One of the fabulous things with Absolute Sleep is that we think beyond the limit of mandibular advancement splints, that is not the only tool in our box.
So quite often the severe sleep apnoeic is really discouraged from mandible advancement splints because the research shows historically over 30 years that the severe cases don’t do as well. But we’re now seeing that by doing what we call adjunct treatments, meaning more than just putting a mandible advancement splint in, by doing adjunct treatments, we are increasing our outcomes significantly. What does adjunct treatment mean? Well, it could mean this. We make you and mandibular Advancement Splint. We use our really clever wearable technology that we use to titrate our appliances.
Titrate means adjust to optimal position. We then add in things like potentially positional therapy where we put a little vibrating collar that make sure you don’t sleep on your back. We may refer you to an ENT surgeon to have a look at the soft tissues and see that any minor trimming of the soft tissues might increase the efficacy of the splint. Or we may, which is a really touchy subject, but something that society has to grow up about is the discussion of weight.
So weight is a huge contributor to exacerbating sleep apnea. Everyone with sleep apnea has some underlying anatomical problem and fat or weight increases the problem, it exacerbates that problem.The research tells us the a 10% drop in weight can improve the severity of the obstructive sleep Apnoea by 25 to 40 %.
So based on the premise that Severe OSA patients don’t do as well as Mild to Moderate sleep apnoea patients, it is possible that weight loss may decrease the severity of a severe OSA patient to a moderate or mild OSA patient that would then make them suitable for a Mandibular Advancement Splint.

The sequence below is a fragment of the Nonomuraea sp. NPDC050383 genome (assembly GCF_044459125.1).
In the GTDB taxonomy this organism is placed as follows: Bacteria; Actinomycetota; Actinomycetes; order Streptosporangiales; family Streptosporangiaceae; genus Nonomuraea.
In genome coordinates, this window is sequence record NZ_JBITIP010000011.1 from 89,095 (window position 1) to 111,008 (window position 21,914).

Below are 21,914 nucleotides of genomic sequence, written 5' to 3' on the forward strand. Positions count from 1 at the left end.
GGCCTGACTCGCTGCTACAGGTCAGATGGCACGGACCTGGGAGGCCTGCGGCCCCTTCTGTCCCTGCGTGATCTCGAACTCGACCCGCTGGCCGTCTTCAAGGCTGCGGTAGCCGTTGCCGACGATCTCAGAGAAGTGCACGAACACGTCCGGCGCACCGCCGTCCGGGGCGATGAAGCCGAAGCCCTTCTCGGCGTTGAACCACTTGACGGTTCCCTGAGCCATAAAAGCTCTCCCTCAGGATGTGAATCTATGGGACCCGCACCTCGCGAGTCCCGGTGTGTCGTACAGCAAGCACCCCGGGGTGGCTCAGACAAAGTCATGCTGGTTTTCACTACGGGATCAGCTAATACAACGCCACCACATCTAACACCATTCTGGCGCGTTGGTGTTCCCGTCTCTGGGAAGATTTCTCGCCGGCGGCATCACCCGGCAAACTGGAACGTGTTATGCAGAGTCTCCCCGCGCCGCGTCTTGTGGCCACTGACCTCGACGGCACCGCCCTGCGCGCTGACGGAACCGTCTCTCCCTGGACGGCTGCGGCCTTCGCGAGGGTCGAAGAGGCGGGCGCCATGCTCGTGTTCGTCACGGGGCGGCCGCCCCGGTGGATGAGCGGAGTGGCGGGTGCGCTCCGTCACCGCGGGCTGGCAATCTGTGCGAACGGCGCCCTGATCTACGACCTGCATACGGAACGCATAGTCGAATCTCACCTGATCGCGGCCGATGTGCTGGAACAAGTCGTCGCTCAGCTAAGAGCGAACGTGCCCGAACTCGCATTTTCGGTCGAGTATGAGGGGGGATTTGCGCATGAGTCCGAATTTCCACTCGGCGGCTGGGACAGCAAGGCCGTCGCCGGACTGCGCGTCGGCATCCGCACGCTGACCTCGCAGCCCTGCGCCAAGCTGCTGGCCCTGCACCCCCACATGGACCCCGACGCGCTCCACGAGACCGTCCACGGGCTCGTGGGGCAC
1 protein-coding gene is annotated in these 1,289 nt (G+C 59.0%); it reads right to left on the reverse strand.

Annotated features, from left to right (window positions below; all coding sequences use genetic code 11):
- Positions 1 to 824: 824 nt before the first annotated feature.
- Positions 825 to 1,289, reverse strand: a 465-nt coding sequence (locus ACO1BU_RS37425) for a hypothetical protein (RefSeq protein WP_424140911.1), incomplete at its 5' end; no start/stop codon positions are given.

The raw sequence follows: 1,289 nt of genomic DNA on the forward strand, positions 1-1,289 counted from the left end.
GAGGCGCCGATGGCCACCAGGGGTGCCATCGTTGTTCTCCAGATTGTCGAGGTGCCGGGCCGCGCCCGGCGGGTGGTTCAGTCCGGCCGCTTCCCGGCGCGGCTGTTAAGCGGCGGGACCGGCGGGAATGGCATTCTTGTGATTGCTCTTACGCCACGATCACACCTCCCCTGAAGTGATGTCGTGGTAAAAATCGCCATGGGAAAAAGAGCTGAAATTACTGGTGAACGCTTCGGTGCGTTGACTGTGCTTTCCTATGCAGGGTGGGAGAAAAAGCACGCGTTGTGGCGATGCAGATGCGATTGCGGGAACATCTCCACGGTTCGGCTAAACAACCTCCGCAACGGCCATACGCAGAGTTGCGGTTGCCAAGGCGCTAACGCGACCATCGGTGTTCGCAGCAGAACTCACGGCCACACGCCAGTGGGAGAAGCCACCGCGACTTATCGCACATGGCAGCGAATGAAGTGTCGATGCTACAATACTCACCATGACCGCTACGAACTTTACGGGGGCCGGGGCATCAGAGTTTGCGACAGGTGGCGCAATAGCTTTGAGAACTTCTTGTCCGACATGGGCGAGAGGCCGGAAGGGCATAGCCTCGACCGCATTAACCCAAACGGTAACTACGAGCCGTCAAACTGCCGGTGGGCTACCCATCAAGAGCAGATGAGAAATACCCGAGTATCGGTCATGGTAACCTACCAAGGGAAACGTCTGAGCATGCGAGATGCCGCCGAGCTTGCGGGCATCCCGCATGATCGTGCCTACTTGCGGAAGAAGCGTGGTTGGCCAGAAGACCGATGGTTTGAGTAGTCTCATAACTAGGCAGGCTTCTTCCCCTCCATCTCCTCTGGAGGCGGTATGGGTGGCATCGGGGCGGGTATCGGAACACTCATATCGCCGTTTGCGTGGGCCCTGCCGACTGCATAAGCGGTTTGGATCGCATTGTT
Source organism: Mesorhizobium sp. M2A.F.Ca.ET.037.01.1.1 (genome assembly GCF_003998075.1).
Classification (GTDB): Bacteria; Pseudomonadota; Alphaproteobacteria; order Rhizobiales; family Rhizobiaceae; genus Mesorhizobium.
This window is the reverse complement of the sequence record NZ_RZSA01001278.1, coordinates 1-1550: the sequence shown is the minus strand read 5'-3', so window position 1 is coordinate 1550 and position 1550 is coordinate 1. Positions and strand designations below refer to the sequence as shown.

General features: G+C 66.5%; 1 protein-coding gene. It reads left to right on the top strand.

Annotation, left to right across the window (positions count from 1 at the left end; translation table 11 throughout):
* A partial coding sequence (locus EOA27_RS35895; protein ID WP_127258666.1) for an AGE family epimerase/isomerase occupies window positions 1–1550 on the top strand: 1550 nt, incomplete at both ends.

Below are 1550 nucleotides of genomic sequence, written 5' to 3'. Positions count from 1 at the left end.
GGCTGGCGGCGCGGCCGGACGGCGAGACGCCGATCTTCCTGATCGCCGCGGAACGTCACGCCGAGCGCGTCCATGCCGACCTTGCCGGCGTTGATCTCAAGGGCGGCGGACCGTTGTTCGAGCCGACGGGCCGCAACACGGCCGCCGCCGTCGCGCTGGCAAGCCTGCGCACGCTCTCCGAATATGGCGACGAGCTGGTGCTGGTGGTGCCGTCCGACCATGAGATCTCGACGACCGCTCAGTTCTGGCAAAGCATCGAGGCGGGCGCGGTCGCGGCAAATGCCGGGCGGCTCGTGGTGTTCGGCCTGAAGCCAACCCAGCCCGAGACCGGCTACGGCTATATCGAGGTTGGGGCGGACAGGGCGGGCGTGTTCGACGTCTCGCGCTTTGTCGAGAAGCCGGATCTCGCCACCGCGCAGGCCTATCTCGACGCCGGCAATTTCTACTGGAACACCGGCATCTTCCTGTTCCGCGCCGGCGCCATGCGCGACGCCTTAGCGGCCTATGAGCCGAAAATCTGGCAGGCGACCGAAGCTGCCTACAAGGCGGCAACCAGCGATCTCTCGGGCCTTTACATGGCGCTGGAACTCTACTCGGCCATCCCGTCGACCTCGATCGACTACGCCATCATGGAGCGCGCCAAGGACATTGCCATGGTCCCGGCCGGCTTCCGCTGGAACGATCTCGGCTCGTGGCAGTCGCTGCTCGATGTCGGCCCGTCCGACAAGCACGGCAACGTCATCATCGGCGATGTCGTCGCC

So weight is a very important component as well. So we have several ways of doing that. We use other people to give dietary advice, exercise advice. We have bariatric surgeons who will consider bariatric surgery. So basically, yes, we can expand our adjuncts to get the outcome.
The other really important point to make is that the ‘Devil is in the detail’ when it comes to interpreting Sleep Studies. Sometimes treatment is just offered on the number of the AHI, and not analysed thoroughly. To determine if things like sleep position are having a large influence on that number of choking events.
The other really important point is how well qualified the dentist is to achieve a satisfactory outcome in patients who have considered to refuse or have failed CPAP. As well as having a keen knowledge of the reading of a sleep report, they need to have a good protocol for adjusting the MAS to achieve and optimal outcome.
And that’s why we do so well with severe sleep apnoeics. And in fact, it’s a severe sleep apnoeics that have the greatest health risk long term. And they’re the ones we’re quite passionate about, because if you fail CPAP and you remain untreated, you’re on a downhill slide.